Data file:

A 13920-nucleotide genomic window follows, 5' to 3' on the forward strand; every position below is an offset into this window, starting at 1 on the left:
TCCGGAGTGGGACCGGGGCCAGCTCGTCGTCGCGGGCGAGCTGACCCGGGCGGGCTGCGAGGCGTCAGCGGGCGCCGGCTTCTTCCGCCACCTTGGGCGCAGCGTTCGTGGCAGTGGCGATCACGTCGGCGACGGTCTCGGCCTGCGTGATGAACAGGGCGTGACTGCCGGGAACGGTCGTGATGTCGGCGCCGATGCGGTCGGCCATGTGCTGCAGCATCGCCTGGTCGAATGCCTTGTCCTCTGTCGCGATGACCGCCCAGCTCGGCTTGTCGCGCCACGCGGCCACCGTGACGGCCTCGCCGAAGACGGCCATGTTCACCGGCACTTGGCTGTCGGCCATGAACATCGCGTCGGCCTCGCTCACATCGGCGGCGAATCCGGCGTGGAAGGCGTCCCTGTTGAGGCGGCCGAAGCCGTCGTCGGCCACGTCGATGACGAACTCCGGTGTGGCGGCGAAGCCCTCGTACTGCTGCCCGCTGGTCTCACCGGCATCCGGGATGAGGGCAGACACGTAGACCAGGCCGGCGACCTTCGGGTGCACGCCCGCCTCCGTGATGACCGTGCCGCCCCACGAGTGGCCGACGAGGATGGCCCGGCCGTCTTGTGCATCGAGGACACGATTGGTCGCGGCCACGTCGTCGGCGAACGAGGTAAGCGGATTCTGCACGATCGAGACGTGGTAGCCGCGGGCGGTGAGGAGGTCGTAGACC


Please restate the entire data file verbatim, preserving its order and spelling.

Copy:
A 13920-nucleotide genomic window follows, 5' to 3' on the forward strand; every position below is an offset into this window, starting at 1 on the left:
TCCGGAGTGGGACCGGGGCCAGCTCGTCGTCGCGGGCGAGCTGACCCGGGCGGGCTGCGAGGCGTCAGCGGGCGCCGGCTTCTTCCGCCACCTTGGGCGCAGCGTTCGTGGCAGTGGCGATCACGTCGGCGACGGTCTCGGCCTGCGTGATGAACAGGGCGTGACTGCCGGGAACGGTCGTGATGTCGGCGCCGATGCGGTCGGCCATGTGCTGCAGCATCGCCTGGTCGAATGCCTTGTCCTCTGTCGCGATGACCGCCCAGCTCGGCTTGTCGCGCCACGCGGCCACCGTGACGGCCTCGCCGAAGACGGCCATGTTCACCGGCACTTGGCTGTCGGCCATGAACATCGCGTCGGCCTCGCTCACATCGGCGGCGAATCCGGCGTGGAAGGCGTCCCTGTTGAGGCGGCCGAAGCCGTCGTCGGCCACGTCGATGACGAACTCCGGTGTGGCGGCGAAGCCCTCGTACTGCTGCCCGCTGGTCTCACCGGCATCCGGGATGAGGGCAGACACGTAGACCAGGCCGGCGACCTTCGGGTGCACGCCCGCCTCCGTGATGACCGTGCCGCCCCACGAGTGGCCGACGAGGATGGCCCGGCCGTCTTGTGCATCGAGGACACGATTGGTCGCGGCCACGTCGTCGGCGAACGAGGTAAGCGGATTCTGCACGATCGAGACGTGGTAGCCGCGGGCGGTGAGGAGGTCGTAGACC